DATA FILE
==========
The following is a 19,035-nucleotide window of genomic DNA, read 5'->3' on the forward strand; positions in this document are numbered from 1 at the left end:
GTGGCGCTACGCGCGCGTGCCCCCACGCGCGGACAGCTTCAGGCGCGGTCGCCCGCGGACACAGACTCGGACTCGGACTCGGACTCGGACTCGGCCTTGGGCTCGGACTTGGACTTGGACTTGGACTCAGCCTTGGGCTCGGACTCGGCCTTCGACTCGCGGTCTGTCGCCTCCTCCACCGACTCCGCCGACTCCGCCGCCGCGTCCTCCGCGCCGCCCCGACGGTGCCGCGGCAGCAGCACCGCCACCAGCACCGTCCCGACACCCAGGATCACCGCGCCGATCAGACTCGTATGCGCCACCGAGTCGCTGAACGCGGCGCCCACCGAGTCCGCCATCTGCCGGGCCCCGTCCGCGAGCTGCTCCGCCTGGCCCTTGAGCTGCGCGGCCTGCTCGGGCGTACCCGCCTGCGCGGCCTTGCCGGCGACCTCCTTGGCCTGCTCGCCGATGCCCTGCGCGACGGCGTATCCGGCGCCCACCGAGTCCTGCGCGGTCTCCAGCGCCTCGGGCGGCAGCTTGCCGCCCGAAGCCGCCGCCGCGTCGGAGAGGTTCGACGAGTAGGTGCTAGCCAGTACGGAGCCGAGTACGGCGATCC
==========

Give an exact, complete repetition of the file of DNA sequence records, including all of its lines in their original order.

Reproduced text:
The following is a 19,035-nucleotide window of genomic DNA, read 5'->3' on the forward strand; positions in this document are numbered from 1 at the left end:
GTGGCGCTACGCGCGCGTGCCCCCACGCGCGGACAGCTTCAGGCGCGGTCGCCCGCGGACACAGACTCGGACTCGGACTCGGACTCGGACTCGGCCTTGGGCTCGGACTTGGACTTGGACTTGGACTCAGCCTTGGGCTCGGACTCGGCCTTCGACTCGCGGTCTGTCGCCTCCTCCACCGACTCCGCCGACTCCGCCGCCGCGTCCTCCGCGCCGCCCCGACGGTGCCGCGGCAGCAGCACCGCCACCAGCACCGTCCCGACACCCAGGATCACCGCGCCGATCAGACTCGTATGCGCCACCGAGTCGCTGAACGCGGCGCCCACCGAGTCCGCCATCTGCCGGGCCCCGTCCGCGAGCTGCTCCGCCTGGCCCTTGAGCTGCGCGGCCTGCTCGGGCGTACCCGCCTGCGCGGCCTTGCCGGCGACCTCCTTGGCCTGCTCGCCGATGCCCTGCGCGACGGCGTATCCGGCGCCCACCGAGTCCTGCGCGGTCTCCAGCGCCTCGGGCGGCAGCTTGCCGCCCGAAGCCGCCGCCGCGTCGGAGAGGTTCGACGAGTAGGTGCTAGCCAGTACGGAGCCGAGTACGGCGATCC